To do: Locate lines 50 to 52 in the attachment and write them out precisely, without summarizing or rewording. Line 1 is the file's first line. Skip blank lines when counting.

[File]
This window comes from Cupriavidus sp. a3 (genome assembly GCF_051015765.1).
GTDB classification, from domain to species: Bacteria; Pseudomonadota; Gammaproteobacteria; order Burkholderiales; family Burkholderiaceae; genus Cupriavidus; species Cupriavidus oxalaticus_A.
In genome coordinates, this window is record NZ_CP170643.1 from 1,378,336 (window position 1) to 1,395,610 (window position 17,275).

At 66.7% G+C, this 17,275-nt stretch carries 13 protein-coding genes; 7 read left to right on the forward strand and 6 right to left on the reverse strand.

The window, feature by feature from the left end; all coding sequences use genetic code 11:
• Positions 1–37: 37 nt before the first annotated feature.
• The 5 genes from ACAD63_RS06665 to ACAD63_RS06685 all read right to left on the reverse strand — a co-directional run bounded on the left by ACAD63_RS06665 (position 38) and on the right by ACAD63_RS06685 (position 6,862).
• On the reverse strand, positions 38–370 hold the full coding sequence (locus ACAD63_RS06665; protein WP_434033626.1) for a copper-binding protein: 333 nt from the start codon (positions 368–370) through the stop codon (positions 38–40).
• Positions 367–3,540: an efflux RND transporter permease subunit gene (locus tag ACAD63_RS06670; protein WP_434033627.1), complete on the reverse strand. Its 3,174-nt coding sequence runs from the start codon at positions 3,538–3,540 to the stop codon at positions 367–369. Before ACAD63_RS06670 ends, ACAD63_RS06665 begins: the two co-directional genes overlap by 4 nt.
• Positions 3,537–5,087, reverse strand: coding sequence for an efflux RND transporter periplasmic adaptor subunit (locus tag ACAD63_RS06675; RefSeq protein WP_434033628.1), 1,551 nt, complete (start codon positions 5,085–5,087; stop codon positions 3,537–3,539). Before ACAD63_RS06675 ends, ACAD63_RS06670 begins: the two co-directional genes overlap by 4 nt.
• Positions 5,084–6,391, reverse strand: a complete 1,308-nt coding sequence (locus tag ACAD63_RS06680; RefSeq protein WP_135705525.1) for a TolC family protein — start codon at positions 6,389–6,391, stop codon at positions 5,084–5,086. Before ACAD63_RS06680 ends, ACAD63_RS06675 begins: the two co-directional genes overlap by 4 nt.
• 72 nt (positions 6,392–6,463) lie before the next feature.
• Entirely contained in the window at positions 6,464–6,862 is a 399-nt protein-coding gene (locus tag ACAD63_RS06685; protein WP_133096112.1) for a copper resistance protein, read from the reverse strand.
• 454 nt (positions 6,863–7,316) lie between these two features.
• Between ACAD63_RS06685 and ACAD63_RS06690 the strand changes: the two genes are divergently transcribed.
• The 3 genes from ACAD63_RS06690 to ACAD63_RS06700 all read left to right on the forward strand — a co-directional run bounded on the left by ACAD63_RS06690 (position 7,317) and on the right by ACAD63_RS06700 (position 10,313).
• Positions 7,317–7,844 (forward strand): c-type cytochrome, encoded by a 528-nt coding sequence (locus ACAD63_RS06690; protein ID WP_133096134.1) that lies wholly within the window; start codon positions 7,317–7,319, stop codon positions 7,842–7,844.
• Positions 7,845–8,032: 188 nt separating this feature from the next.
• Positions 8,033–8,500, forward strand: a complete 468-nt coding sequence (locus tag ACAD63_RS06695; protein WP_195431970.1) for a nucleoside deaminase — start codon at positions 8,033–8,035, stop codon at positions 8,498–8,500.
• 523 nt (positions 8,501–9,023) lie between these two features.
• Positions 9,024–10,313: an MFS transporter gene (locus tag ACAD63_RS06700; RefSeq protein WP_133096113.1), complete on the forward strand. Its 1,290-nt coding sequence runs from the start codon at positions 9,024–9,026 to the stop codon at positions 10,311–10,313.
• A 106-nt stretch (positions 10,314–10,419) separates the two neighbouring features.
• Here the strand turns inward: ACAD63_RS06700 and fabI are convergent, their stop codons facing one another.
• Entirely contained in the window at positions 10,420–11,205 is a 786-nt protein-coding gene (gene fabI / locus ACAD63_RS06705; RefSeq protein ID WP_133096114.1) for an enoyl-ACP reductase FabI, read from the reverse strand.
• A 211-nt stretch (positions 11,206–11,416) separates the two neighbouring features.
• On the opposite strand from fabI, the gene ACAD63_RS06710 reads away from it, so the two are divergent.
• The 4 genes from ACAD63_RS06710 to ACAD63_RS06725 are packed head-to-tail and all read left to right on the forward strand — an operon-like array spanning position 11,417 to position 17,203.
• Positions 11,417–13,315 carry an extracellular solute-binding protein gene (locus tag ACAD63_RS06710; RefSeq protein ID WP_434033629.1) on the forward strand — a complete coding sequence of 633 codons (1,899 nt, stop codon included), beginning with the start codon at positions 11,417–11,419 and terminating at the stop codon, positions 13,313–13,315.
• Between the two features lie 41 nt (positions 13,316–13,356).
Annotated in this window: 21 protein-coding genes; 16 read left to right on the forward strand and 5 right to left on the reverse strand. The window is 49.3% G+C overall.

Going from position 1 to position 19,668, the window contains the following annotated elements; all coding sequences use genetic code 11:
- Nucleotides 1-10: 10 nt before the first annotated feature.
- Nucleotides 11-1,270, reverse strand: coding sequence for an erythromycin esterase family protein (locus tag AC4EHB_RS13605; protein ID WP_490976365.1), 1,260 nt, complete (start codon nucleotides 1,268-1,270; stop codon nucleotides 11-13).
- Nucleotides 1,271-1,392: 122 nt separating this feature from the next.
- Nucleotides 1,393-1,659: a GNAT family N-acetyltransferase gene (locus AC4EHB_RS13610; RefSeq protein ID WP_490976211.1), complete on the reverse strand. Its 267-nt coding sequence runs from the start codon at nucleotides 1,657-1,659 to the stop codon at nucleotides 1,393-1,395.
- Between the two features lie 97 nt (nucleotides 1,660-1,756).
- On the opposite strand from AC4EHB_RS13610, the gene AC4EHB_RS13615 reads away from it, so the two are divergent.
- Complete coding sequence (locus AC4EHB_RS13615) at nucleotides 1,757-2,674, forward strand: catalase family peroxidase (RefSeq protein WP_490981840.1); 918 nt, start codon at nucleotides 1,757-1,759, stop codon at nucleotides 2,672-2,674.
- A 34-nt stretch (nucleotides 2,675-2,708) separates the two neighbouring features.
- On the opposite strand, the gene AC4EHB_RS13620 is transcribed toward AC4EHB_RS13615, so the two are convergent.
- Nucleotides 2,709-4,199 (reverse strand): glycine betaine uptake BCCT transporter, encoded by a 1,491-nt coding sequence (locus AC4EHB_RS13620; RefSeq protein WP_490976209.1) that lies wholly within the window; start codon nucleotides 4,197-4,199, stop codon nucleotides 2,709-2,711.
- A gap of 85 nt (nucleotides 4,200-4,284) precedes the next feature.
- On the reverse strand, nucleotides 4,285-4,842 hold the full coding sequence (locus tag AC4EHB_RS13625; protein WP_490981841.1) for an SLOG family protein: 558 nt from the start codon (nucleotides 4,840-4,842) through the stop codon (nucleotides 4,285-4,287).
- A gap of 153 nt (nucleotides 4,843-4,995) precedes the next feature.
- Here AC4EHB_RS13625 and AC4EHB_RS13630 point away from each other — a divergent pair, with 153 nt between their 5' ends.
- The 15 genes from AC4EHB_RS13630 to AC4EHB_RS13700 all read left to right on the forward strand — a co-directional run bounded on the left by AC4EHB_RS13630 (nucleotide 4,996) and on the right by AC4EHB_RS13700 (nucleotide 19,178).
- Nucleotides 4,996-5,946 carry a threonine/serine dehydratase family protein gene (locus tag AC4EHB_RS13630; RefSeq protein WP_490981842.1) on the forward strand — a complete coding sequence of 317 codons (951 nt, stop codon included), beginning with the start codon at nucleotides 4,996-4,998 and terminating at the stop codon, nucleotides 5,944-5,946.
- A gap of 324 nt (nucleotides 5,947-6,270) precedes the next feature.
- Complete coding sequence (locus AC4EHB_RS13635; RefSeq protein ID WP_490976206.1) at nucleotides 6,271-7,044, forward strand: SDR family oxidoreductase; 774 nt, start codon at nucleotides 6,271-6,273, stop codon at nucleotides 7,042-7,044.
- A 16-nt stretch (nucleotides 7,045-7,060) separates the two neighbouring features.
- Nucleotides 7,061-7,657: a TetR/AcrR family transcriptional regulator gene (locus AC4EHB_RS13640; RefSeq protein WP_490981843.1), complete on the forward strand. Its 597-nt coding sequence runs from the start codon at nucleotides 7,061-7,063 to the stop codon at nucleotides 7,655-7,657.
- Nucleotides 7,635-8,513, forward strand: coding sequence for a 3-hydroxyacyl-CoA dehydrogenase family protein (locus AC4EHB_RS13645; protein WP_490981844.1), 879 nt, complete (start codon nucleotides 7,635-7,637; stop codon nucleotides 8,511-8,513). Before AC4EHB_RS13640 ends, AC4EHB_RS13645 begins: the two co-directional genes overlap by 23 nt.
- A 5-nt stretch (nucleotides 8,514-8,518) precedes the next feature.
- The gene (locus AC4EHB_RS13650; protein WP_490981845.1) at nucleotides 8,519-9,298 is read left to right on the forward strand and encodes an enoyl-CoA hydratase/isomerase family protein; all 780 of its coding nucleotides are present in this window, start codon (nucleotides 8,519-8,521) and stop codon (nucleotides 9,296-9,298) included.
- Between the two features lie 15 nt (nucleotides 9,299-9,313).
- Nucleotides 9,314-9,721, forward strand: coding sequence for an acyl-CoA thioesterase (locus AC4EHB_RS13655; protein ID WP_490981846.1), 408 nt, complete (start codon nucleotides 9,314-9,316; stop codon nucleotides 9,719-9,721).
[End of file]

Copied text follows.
- A 16-nt stretch (nucleotides 7,045-7,060) separates the two neighbouring features.
- Nucleotides 7,061-7,657: a TetR/AcrR family transcriptional regulator gene (locus AC4EHB_RS13640; RefSeq protein WP_490981843.1), complete on the forward strand. Its 597-nt coding sequence runs from the start codon at nucleotides 7,061-7,063 to the stop codon at nucleotides 7,655-7,657.
- Nucleotides 7,635-8,513, forward strand: coding sequence for a 3-hydroxyacyl-CoA dehydrogenase family protein (locus AC4EHB_RS13645; protein WP_490981844.1), 879 nt, complete (start codon nucleotides 7,635-7,637; stop codon nucleotides 8,511-8,513). Before AC4EHB_RS13640 ends, AC4EHB_RS13645 begins: the two co-directional genes overlap by 23 nt.